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When To Cut Back Coneflowers For Gorgeous Blooms

When To Cut Back Coneflowers For Gorgeous Blooms

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Coneflowers come in so many shades and forms that there’s bound to be a variety that’s perfect for your English cottage style or modern garden.

They’re a beloved food source for numerous bees and butterflies, which is all the more reason to add them to your backyard.

Coneflowers don’t require too much of your care as you only need to prune them once a season and deadhead them to keep them neat and tidy. However, you should cut them back to make the most out of them.

Some claim fall trimming is optimal while others say spring cutting back is the best for your plant. Here I discuss both methods so that you can finally choose the one that’s best for you.

Let’s get started!

Cutting Back In Fall

Many gardeners will decide to cut their conflowers back in late fall or early winter just as the plants enter dormancy.

Pruning them to the ground at this time keeps your garden clean and organized. It can even be a part of your regular fall routine that helps you maintain tidy flower beds and the whole yard.

You do have to bear one thing in mind when growing coneflowers: they can self-seed like crazy and overtake your entire small garden. Luckily, you can avoid this by regularly deadheading the spent flower heads before they go to seed.

Or you can let them form seed pods and then harvest the coneflower seeds so that you can strategically plant them where you want and not have them sprouting all over the place.

Choosing whether to cut back these field beauties also depends on your USDA hardiness zone. If you live in a colder climate, it is best to prune coneflowers to the ground in the fall. This method will prevent them from harboring diseases and the dead foliage won’t be susceptible to frost burns.

And yet, if you live in warmer climates, fall pruning of coneflowers all the way to the ground could encourage new growth. The young stems and foliage are rather sensitive and can get easily damaged by cold winter temperatures. 

Cutting Back In Spring

Another option is to cut back coneflowers in spring or late winter. This method can bring that classic winter aesthetic to your garden, with plants building natural architecture and seed pods glistening in the frost or snow dust.

But this tactic also has benefits to your overall ecosystem. Dried seed pods become an excellent food source for various types of birds during winter when food is scarce. This nature-friendly tactic supports your local wildlife and they will repay it eventually.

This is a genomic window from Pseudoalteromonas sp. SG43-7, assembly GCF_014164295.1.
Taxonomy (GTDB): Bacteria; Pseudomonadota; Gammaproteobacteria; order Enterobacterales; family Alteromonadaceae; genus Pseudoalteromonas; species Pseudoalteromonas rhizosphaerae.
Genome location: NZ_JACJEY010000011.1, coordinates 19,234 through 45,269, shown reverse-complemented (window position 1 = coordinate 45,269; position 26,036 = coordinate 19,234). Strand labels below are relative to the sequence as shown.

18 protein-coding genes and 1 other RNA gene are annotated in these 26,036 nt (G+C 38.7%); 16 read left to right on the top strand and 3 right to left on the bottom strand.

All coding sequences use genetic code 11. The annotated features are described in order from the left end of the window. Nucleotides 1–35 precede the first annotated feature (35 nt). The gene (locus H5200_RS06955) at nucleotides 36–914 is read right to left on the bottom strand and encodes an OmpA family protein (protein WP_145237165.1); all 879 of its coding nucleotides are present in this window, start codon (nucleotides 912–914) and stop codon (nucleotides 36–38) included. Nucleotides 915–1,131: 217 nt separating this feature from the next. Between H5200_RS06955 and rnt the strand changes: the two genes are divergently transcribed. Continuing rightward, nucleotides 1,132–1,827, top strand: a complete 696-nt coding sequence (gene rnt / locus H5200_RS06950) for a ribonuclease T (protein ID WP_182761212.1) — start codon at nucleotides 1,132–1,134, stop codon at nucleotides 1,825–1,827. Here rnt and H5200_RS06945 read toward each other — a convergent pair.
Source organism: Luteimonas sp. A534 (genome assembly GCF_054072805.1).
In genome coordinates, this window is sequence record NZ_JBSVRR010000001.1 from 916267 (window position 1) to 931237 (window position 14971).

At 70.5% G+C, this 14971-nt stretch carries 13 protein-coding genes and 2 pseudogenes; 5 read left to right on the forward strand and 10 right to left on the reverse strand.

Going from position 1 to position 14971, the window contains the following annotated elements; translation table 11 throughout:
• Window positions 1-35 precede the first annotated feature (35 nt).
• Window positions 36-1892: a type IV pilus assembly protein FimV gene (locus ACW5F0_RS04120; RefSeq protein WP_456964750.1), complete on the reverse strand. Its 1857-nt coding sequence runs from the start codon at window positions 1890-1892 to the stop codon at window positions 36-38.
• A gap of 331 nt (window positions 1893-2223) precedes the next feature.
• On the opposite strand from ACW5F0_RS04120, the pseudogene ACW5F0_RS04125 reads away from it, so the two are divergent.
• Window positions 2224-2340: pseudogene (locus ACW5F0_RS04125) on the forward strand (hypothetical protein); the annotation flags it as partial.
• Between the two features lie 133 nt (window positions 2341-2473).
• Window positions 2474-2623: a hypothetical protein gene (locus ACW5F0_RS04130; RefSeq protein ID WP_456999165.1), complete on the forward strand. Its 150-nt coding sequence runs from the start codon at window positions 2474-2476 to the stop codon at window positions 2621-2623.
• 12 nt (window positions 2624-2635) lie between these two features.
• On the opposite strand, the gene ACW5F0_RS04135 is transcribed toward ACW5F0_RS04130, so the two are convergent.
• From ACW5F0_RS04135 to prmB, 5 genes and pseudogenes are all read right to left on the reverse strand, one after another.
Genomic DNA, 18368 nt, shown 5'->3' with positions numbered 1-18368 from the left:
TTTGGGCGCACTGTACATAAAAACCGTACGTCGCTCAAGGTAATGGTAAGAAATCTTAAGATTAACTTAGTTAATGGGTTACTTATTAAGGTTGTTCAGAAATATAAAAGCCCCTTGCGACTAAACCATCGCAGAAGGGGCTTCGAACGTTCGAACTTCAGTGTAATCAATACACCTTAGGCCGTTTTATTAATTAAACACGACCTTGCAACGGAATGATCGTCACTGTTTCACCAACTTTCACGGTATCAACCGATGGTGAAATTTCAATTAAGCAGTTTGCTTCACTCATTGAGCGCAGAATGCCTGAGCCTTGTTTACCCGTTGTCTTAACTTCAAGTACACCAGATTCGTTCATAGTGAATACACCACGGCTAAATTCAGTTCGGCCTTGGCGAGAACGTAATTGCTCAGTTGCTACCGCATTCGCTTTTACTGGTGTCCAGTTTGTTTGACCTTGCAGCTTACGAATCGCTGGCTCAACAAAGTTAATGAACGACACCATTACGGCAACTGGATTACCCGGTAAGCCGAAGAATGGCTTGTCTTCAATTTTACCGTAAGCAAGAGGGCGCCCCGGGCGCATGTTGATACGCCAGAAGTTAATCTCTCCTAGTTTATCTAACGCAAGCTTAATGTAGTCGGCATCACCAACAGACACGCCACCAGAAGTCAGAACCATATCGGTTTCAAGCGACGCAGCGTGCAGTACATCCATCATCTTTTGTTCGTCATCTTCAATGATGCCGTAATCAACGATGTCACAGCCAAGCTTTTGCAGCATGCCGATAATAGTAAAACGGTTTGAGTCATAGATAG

Additionally, leaving the stems above the ground intact can protect the base of your plant and keep it safe from harsh winter frost.

And if you don’t deadhead the blossoms, coneflowers will self-sow and sprout all over your garden. This is perfect for everyone who loves free plants and doesn’t need to have a plan for every single area in their garden. 

But if you’re a neat freak like me and love your plants to be in their designated places (most of the time), then consider deadheading the spent flowers. Or you can just get hybrid coneflower varieties that don’t produce seeds and all your worries will fade away.

They will neither spread nor offer food for birds during winter. However, they can still bring aesthetic appeal to your garden, so they’re worth a try.

And finally, if you live in a warm region, you won’t have to worry about new growth being damaged by winter frost. That danger is all gone now, so this method is perfect for warmer climates.

How Far To Cut Coneflowers Back

And now for that everlasting question: how far back should you cut coneflowers?

Prune them all the way down, leaving about 2 inches of growth above the ground. This will keep the crown of the plant safe during winter frost and help the plant produce new growth quickly come spring. And the method is the same for spring and fall pruning. 

You can add the pruned stems to your homemade compost as long as it isn’t infected by some kind of disease.

Also, don’t forget to use clean pruners or hedging shears to prevent the spread of bacteria and fungal spores throughout your garden. Sterilize them with rubbing alcohol, and you’re good to go.

Now that you know how easy it is to maintain the good looks of your garden, even if you have coneflowers, why not add a plant or two to your backyard?

They’ll attract numerous bees and butterflies and ensure you have a yield higher than ever.

P.S. They look gorgeous, too!